By Rabbi Eytan Kenter, Kehillat Beth Israel
With a five-year-old and an 18-month-old, the time that I wake up in the morning is largely not of my own choosing. Yet, even when I can wake up on my own, we are still in the most depressing time of the year, when we wake up in darkness and return home from work in that same darkness. Shabbat starts earlier and earlier as it grows cold, snowy, and dark.
This annual reality can serve as an apt metaphor for the challenges that we all too often encounter within our world. Whether it be the problems of climate change or increased tribalization and polarization, there are immense problems that we are encountering and the fear of their growing impact permeates within us. These huge global problems can’t help but worry us and the darkness of hopelessness and fear for the future can, all too often, consume us.
But then, as the end of December approaches, something remarkable happens: the light begins to return and days start getting longer. It is not a coincidence that Chanukah, the festival of lights, falls at this time of year. Not only is the lighting of this candelabra our attempt to remember the miracle of the oil from the story of Chanukah, but it also serves as a reminder, that light can and will return in the face of great darkness. While the situation looked bleak for the Maccabees, they were still able to be victorious. So too, can light overcome darkness in our lives as well.
Martin Luther King Jr. taught, “Darkness cannot drive out darkness; only light can do that. Hate cannot drive out hate; only love can do that.” No matter how dark it may seem, light can overcome it. No matter how bad our problems may seem, our light and our love can face it, if we are willing to do what it takes to fight back. The Maccabees didn’t simply hope for a better future, they made it happen. They stood up against seemingly insurmountable odds, and with God’s help, were able to win the day.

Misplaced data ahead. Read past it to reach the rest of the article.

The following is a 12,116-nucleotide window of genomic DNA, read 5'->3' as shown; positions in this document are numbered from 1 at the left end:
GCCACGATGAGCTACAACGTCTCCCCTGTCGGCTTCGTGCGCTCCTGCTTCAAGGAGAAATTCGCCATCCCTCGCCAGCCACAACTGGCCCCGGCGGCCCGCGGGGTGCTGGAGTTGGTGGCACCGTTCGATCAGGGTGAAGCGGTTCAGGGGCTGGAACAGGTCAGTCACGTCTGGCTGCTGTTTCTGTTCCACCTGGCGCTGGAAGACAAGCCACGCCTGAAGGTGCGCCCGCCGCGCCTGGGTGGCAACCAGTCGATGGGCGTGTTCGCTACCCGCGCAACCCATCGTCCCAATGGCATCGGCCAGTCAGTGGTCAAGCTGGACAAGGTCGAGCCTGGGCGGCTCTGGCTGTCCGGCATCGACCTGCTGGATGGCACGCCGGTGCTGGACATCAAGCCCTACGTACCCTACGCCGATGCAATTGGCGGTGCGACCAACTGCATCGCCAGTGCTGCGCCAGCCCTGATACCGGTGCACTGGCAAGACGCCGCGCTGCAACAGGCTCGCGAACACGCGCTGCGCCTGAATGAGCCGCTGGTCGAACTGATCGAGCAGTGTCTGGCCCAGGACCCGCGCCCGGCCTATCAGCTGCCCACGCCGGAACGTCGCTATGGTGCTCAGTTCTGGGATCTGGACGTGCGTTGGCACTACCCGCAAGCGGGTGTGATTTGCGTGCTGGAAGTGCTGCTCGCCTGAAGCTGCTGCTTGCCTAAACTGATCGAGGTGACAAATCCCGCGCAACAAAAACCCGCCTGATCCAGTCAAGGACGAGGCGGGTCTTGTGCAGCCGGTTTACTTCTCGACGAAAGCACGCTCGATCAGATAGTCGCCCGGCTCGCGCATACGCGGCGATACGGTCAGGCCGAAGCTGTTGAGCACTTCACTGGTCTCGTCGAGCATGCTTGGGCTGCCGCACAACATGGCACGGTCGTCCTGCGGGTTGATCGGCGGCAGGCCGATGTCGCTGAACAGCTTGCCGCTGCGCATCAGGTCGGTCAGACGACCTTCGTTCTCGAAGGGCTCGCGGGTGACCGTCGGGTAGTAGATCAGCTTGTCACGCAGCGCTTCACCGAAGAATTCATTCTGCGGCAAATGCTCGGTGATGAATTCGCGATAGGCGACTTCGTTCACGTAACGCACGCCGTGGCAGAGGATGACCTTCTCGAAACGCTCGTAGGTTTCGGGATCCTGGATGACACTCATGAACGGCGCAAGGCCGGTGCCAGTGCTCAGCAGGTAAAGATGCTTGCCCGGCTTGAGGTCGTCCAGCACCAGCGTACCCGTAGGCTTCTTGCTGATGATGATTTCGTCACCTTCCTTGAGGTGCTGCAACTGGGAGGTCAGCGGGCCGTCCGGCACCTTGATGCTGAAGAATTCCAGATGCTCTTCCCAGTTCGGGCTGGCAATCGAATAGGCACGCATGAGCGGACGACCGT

There are days when I fear the challenges we will face in the years to come will be too difficult to overcome. There are times when I worry that it is already too late to change course, that the darkness has already overwhelmed us. But then I remember the story of Chanukah, then I remember that lighting of the candles in the face of the creeping darkness. If we can find the love deep in our hearts. If we can reclaim the dedication and commitment of the Maccabees. If we can remember that light can always conquer the darkness, we know that the better future we need is still possible. Through our hard work and dedication (literally the meaning of Chanukah), we will be able to repair our world. It is never too late and it is never too dark. As long as every day we add a little more light, one candle at a time, we can once again take pride in returning the world to where it ought to be. One light, one act, and one person at a time.